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Delhi University researchers discover new species of frog in Western Ghats

The new species was identified based on multiple criteria, such as external morphology, DNA and calling pattern. 

Published: 03rd August 2021 07:13 AM  |   Last Updated: 03rd August 2021 07:13 AM   |  A+A-

Minervarya Pentali

By Express News Service

THIRUVANANTHAPURAM: A tiny, new species of frog has been discovered from the Western Ghats. Christened Minervarya Pentali, the frog has been named after the former vice chancellor and renowned Indian plant geneticist Deepak Pental. The frog belongs to the family Dicroglossidae and is endemic to the southern Western Ghats. 

The new species was discovered from the Western Ghats biodiversity hotspot by the researchers from the Delhi University. The team includes the Delhi University researchers S D Biju and Sonali Garg. 
According to them, the discovery was made as part of a comprehensive study on a considerably large, common yet confusing group of Indian frogs - of genus Minervarya - carried out over a period of nearly 10 years. The new species was identified based on multiple criteria, such as external morphology, DNA and calling pattern. 

“We discovered it from wayside vegetation at multiple localities in Kerala and Tamil Nadu, while surveying amphibians during the monsoon season. This species is also among the smallest known Minervaryan frogs,” said Sonali Garg, the lead author of the study and a postdoctoral researcher at the Delhi University.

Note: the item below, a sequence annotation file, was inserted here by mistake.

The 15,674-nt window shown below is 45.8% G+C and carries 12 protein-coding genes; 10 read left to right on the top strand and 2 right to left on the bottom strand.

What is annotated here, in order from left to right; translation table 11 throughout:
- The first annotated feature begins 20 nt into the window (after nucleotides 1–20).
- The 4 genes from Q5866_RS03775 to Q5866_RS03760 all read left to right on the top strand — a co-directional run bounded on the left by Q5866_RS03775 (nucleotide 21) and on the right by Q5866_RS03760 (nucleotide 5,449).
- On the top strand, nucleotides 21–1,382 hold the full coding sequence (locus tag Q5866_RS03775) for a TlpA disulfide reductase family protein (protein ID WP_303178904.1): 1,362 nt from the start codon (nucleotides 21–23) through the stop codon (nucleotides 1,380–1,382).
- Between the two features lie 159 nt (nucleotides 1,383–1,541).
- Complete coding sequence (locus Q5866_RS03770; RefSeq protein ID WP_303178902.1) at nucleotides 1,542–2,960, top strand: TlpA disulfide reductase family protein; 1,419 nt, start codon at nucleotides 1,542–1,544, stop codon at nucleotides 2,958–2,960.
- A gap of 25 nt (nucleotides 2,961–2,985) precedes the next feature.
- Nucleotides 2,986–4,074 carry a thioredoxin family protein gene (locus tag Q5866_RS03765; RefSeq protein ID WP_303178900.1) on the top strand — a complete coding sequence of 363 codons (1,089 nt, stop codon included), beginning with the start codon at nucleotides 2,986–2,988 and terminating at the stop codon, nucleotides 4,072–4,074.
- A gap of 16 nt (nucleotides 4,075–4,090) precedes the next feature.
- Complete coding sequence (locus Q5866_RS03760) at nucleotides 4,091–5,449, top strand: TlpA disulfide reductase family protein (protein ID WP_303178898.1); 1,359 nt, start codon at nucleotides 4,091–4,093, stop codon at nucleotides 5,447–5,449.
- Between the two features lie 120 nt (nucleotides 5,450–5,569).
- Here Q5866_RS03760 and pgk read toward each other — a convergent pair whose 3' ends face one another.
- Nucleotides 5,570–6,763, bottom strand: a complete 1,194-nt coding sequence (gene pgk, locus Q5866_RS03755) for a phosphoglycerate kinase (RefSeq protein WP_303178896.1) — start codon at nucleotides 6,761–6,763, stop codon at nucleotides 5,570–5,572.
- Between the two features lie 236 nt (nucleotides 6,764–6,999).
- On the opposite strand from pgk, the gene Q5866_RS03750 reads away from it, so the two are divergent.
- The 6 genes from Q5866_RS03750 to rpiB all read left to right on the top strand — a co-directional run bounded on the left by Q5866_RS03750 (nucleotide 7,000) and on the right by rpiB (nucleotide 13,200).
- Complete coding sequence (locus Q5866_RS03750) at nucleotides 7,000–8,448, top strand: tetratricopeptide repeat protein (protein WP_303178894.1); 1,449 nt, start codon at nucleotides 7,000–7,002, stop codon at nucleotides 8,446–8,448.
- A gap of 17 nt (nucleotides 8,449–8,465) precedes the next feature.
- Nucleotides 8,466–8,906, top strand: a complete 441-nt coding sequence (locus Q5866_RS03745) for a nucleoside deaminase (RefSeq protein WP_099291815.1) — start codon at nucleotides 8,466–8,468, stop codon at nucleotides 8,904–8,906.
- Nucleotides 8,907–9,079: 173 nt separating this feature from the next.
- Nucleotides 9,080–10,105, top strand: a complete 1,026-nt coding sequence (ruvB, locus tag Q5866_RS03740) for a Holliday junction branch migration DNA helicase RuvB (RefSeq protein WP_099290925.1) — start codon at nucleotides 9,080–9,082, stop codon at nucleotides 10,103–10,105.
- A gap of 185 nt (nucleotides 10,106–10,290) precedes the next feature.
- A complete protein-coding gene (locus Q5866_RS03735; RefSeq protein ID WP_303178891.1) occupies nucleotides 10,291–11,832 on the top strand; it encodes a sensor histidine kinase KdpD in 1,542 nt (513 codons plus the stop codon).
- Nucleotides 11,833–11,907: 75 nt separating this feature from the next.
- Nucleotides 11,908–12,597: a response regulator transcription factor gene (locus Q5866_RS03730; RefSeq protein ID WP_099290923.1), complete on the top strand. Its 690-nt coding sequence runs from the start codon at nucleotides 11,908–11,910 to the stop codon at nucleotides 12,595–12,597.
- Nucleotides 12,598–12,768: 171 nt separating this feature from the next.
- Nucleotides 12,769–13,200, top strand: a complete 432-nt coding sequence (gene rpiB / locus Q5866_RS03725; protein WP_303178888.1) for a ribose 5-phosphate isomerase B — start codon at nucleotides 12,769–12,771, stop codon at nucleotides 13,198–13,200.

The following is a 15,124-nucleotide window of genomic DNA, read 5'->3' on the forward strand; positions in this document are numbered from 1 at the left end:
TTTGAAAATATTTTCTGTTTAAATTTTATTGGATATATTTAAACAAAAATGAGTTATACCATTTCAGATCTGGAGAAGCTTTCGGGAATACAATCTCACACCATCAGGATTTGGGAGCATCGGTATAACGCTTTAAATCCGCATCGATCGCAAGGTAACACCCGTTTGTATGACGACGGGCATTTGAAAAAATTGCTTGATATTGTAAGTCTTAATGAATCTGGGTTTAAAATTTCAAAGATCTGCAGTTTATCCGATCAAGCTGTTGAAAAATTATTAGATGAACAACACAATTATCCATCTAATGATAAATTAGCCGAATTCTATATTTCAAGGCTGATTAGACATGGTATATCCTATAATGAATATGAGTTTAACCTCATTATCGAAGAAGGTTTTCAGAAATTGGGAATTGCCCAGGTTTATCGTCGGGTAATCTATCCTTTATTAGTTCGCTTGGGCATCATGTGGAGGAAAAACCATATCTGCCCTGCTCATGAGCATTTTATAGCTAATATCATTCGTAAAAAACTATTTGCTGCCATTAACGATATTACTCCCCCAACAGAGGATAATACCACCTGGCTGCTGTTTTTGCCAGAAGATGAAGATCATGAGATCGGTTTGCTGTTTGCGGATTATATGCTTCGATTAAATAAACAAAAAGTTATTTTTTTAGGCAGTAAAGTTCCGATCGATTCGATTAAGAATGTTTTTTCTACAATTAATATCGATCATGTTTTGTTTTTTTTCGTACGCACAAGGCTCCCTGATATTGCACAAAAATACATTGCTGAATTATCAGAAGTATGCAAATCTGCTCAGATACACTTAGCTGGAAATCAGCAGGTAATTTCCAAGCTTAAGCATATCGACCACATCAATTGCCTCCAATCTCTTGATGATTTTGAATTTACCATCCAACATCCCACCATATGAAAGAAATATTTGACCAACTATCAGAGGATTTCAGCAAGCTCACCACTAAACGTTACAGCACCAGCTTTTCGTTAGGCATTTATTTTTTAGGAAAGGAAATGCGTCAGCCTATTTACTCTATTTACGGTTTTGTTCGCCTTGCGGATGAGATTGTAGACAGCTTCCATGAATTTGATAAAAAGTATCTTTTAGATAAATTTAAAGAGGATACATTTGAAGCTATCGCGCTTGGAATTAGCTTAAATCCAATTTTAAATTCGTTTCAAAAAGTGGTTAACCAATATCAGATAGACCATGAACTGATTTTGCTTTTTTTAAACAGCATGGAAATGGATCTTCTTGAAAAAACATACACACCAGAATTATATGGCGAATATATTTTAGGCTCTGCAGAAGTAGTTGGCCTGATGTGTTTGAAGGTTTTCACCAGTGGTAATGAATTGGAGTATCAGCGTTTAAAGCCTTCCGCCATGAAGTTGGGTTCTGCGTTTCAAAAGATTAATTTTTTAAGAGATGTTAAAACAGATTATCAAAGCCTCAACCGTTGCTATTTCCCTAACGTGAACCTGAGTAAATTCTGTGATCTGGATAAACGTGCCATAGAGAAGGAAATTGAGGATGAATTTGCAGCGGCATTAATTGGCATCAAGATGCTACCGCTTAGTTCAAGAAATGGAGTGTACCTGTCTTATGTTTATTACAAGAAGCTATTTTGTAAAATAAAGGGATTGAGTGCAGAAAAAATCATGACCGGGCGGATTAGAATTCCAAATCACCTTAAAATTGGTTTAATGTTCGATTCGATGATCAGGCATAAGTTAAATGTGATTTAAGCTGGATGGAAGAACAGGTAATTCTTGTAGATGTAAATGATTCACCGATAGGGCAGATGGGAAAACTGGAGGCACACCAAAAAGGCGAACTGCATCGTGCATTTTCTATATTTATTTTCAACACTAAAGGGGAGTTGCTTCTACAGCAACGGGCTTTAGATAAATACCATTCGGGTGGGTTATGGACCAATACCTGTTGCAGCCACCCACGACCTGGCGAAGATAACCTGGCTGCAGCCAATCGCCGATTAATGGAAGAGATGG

The findings have been published in an article titled ‘DNA Barcoding and Systematic Review of Minervaryan Frogs (Dicroglossidae: Minervarya) of Peninsular India: Resolution of a Taxonomic Conundrum with Description of a New Species’ in the international journal Asian Herpetological Research. “It is a privilege to name a frog species after professor Deepak Pental, the former vice chancellor of the University of Delhi, in appreciation of his tremendous support and encouragement for setting-up of the Systematics Lab at University of Delhi,” said professor Biju, the head of the Department of Environmental Studies.



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